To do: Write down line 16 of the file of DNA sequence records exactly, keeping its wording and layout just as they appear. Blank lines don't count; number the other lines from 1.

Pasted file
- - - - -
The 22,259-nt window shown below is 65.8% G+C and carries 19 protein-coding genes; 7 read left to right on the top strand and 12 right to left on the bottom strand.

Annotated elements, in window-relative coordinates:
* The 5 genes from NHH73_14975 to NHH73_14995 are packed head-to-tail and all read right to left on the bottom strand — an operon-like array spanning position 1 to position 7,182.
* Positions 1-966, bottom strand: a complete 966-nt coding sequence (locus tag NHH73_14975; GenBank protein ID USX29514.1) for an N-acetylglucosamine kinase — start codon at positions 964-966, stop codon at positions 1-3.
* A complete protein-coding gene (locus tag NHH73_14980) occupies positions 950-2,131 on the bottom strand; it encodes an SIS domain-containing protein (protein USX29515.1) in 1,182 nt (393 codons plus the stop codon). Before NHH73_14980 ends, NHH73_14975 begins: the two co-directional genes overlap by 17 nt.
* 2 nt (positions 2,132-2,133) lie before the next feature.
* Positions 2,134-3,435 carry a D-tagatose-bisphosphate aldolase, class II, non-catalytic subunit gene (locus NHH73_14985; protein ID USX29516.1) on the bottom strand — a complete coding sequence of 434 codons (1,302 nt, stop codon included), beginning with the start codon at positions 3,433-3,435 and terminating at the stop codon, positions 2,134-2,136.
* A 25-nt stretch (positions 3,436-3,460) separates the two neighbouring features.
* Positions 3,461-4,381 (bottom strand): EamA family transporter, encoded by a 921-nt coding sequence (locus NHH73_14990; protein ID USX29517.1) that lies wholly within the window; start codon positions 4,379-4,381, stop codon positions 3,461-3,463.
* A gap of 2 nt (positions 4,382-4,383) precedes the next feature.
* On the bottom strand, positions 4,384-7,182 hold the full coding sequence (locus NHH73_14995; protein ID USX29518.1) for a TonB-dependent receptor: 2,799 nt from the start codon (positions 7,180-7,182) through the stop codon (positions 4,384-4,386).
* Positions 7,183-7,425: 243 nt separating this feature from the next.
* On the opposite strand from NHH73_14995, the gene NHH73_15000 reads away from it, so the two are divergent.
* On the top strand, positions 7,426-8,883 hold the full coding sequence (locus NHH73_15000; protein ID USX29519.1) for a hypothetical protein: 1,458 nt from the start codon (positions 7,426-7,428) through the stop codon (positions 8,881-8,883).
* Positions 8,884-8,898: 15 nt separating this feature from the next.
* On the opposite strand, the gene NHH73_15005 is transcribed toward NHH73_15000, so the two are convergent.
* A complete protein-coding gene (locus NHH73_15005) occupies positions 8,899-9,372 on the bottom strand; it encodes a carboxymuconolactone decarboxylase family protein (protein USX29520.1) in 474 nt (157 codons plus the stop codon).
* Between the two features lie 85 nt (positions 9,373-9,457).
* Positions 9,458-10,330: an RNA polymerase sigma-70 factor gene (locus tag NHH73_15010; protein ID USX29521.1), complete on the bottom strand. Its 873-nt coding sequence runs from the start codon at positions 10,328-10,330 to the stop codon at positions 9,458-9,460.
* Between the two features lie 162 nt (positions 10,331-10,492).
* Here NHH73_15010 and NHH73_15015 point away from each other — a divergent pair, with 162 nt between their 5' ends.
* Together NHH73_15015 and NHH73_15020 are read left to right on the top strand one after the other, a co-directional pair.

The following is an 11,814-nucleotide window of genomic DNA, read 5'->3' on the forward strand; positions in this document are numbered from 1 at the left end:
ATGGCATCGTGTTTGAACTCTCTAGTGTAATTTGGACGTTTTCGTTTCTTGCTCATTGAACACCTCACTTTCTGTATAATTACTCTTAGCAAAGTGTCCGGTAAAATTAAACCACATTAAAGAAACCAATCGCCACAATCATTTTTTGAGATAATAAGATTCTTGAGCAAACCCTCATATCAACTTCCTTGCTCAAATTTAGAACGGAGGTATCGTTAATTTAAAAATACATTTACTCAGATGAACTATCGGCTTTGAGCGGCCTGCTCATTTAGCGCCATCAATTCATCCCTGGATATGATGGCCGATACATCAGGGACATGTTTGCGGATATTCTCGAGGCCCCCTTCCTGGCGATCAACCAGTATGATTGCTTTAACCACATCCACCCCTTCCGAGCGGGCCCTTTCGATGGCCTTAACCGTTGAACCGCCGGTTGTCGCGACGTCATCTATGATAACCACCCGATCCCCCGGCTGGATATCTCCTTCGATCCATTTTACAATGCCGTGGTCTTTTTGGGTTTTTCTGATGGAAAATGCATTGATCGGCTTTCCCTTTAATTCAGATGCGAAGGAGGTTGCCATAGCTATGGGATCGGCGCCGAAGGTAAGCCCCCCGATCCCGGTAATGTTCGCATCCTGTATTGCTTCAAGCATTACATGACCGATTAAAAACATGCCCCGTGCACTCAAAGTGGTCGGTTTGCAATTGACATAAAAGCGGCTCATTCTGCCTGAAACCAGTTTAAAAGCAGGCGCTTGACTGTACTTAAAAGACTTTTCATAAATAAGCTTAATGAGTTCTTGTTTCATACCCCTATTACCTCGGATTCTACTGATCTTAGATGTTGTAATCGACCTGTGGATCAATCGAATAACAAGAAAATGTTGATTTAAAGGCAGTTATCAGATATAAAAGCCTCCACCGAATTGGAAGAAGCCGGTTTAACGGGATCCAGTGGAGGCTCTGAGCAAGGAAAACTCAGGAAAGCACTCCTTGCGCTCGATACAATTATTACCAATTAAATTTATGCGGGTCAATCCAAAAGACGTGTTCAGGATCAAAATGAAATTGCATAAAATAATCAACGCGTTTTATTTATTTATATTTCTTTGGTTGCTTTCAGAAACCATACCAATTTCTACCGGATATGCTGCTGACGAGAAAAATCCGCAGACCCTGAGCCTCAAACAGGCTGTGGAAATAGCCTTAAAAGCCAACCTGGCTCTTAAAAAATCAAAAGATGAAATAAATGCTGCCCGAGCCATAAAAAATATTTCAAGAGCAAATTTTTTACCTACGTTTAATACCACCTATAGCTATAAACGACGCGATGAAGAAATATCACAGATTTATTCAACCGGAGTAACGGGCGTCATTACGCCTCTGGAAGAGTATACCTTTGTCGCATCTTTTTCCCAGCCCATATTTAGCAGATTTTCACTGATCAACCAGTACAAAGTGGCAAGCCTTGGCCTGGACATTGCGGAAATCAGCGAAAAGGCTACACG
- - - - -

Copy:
* On the opposite strand, the gene NHH73_15005 is transcribed toward NHH73_15000, so the two are convergent.